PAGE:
Within hours, national leaders were hurriedly rushing to acknowledge the North’s existence, many seemingly for the first time. The campaign was cited at Prime Minister’s Questions and Northern Powerhouse Minister Jake Berry demanded more powers.
This was followed by the UK2070 symposium in Leeds in which Lord Bob Kerslake, the former head of the Civil Service, likened the inequality of the North-South divide to Germany at the fall of the Berlin Wall 30 years ago. The gap, he warned, is that profound in a nation divided as much by wealth and opportunity as it is by Brexit.
And today the Treasury Committee is launching a new Parliamentary inquiry into regional imbalances in the economy and the impact that these have on the health, and education, of people living in different parts of the country.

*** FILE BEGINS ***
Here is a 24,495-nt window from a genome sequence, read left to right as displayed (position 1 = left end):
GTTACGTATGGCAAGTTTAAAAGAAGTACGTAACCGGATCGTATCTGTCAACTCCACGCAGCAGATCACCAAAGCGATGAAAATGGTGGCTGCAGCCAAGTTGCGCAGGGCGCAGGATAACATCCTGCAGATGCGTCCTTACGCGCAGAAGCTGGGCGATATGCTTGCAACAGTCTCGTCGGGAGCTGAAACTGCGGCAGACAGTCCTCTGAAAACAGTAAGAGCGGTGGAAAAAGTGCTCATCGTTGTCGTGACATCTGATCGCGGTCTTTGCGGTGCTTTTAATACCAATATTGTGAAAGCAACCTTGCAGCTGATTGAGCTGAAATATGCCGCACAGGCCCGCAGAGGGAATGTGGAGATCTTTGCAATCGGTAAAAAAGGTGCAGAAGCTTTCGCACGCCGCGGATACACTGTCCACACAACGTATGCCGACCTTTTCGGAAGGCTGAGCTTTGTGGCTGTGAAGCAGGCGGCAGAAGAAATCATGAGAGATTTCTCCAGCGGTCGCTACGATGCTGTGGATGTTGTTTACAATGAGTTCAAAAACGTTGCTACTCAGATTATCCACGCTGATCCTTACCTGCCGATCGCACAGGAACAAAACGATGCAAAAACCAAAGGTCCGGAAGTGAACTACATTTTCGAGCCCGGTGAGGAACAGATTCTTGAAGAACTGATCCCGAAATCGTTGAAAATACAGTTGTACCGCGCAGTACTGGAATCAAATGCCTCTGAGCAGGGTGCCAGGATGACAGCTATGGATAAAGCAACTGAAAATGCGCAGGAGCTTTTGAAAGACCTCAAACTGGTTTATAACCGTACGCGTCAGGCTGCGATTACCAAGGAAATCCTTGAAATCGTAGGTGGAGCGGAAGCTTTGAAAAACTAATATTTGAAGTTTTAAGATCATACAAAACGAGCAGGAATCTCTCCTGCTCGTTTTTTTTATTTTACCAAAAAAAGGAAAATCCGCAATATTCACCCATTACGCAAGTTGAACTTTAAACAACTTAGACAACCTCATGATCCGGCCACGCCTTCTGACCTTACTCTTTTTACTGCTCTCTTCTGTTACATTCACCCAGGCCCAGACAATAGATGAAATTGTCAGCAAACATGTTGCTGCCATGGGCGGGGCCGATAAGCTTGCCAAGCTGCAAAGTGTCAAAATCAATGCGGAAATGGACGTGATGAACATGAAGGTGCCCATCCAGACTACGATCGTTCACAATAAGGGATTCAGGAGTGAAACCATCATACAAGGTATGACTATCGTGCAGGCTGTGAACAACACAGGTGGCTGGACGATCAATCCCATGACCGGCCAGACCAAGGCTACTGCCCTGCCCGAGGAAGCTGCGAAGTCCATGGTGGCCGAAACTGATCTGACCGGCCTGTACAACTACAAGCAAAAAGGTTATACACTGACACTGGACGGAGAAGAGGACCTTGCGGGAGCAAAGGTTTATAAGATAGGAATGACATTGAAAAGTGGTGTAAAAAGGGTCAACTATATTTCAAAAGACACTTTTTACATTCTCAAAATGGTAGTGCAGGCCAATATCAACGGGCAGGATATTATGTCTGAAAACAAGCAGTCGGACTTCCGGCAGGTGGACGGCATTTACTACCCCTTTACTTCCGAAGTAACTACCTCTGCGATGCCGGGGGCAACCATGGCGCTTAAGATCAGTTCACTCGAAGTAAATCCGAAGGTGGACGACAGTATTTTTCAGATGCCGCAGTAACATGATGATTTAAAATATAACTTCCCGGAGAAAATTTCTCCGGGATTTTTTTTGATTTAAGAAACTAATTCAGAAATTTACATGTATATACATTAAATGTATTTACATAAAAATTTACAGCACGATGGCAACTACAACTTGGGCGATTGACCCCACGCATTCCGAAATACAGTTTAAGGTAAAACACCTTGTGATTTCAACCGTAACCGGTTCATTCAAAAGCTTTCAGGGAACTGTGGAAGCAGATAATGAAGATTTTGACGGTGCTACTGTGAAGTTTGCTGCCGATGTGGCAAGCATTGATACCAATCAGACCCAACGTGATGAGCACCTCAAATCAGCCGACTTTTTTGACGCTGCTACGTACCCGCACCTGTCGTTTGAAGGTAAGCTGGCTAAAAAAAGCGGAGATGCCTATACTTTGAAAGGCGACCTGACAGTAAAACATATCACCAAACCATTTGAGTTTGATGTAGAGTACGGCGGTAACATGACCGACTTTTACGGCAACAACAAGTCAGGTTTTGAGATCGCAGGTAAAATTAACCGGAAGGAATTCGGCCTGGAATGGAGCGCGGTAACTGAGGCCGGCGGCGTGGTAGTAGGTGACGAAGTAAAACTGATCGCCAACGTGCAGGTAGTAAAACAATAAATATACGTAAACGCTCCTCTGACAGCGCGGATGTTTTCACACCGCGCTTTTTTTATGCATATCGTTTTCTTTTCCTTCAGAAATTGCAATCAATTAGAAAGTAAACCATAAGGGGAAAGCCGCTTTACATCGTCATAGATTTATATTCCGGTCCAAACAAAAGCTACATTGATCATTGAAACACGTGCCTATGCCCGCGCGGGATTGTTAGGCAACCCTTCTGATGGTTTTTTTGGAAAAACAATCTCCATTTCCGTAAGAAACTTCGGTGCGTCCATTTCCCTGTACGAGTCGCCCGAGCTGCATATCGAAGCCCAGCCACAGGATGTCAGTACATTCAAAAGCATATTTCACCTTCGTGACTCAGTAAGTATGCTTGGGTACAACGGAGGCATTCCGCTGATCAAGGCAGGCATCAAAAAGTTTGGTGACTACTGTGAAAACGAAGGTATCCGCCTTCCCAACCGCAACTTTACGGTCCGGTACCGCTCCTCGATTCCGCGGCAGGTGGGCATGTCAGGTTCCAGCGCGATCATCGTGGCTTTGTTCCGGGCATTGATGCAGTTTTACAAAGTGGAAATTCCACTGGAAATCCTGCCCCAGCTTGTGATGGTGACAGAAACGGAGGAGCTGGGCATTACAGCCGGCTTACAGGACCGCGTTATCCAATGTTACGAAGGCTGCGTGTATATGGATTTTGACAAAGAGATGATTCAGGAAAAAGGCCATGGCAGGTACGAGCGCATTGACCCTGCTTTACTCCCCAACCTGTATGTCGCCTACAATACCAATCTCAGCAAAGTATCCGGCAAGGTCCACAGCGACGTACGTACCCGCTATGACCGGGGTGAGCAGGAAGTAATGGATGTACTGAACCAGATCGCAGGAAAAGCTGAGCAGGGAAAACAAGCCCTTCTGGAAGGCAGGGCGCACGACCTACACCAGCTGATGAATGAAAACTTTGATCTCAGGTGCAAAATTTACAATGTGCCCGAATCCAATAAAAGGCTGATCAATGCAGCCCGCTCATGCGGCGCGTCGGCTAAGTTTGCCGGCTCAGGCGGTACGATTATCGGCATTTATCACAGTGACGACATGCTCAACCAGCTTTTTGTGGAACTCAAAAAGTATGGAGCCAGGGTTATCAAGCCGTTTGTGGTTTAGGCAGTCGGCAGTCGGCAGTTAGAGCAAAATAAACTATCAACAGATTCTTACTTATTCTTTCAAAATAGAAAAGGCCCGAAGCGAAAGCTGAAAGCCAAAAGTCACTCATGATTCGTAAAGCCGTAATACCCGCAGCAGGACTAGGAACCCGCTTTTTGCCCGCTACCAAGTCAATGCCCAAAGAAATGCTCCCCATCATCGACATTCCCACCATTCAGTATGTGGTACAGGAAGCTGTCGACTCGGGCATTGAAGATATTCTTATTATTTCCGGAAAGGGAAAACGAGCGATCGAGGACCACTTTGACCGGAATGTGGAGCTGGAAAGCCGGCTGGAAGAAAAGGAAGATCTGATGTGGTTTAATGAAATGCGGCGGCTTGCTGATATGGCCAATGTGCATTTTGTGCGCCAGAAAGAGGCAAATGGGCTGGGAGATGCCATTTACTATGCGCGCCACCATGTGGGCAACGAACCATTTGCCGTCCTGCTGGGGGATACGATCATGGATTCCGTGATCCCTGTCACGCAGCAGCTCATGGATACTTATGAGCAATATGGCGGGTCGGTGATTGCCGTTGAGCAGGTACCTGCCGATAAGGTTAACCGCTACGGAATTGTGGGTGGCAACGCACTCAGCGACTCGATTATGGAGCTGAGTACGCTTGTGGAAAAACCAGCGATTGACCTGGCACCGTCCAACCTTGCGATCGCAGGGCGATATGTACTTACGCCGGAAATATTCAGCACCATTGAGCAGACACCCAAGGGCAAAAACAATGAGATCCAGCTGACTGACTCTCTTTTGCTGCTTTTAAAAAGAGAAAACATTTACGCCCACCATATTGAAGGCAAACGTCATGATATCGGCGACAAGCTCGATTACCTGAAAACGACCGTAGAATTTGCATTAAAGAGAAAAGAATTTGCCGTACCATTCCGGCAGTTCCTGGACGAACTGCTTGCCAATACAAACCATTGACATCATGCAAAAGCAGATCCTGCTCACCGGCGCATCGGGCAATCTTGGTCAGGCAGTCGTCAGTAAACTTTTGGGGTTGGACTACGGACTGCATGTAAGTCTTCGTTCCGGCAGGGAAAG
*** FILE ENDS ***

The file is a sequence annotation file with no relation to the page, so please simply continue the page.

No wonder Greater Manchester’s mayor, Andy Burnham, hailed the UK2070 report – and the week’s fast-moving developments – as a “watershed” moment five years after George Osborne, the then Chancellor, set out plans to create a Northern Powerhouse.
Yet, while the new inquiry is well-intended, much of the work has already been done by Lord Kerslake’s team and this region’s newspapers who continue to speak up for the 15 million people who live and work in the North.
The greater urgency is making sure promises by politicians are honoured – trust between this region and Westminster remains at a historic low – and that the next Prime Minister, working on a cross-party basis, ensures that the North gets the investment, and attention, that it urgently needs and deserves if it is to power up the whole country. And, rest assured, there will be no let-up in our groundbreaking campaign until this happens.